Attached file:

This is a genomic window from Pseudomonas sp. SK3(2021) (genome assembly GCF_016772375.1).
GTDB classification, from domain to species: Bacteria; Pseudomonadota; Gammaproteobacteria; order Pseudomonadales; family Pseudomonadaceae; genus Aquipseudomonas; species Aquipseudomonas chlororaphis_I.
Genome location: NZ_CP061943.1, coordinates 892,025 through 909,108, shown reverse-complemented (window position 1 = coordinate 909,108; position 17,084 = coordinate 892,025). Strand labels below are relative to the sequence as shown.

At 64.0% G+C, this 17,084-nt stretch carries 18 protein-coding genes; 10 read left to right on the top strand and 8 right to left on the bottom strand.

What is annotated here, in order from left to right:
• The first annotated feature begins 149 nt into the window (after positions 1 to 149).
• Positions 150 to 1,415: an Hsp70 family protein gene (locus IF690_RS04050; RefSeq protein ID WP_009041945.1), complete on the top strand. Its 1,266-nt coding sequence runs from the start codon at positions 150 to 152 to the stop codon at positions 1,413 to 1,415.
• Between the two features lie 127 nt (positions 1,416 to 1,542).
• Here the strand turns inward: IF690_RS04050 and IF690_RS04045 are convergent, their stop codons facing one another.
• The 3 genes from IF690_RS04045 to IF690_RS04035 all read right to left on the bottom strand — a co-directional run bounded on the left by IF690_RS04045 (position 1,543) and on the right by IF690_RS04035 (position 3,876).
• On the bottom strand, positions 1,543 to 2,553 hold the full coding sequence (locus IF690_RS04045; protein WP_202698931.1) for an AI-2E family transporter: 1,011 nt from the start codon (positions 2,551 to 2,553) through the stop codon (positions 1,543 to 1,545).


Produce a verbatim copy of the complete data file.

This is a genomic window from Pseudomonas sp. SK3(2021) (genome assembly GCF_016772375.1).
GTDB classification, from domain to species: Bacteria; Pseudomonadota; Gammaproteobacteria; order Pseudomonadales; family Pseudomonadaceae; genus Aquipseudomonas; species Aquipseudomonas chlororaphis_I.
Genome location: NZ_CP061943.1, coordinates 892,025 through 909,108, shown reverse-complemented (window position 1 = coordinate 909,108; position 17,084 = coordinate 892,025). Strand labels below are relative to the sequence as shown.

At 64.0% G+C, this 17,084-nt stretch carries 18 protein-coding genes; 10 read left to right on the top strand and 8 right to left on the bottom strand.

What is annotated here, in order from left to right:
• The first annotated feature begins 149 nt into the window (after positions 1 to 149).
• Positions 150 to 1,415: an Hsp70 family protein gene (locus IF690_RS04050; RefSeq protein ID WP_009041945.1), complete on the top strand. Its 1,266-nt coding sequence runs from the start codon at positions 150 to 152 to the stop codon at positions 1,413 to 1,415.
• Between the two features lie 127 nt (positions 1,416 to 1,542).
• Here the strand turns inward: IF690_RS04050 and IF690_RS04045 are convergent, their stop codons facing one another.
• The 3 genes from IF690_RS04045 to IF690_RS04035 all read right to left on the bottom strand — a co-directional run bounded on the left by IF690_RS04045 (position 1,543) and on the right by IF690_RS04035 (position 3,876).
• On the bottom strand, positions 1,543 to 2,553 hold the full coding sequence (locus IF690_RS04045; protein WP_202698931.1) for an AI-2E family transporter: 1,011 nt from the start codon (positions 2,551 to 2,553) through the stop codon (positions 1,543 to 1,545).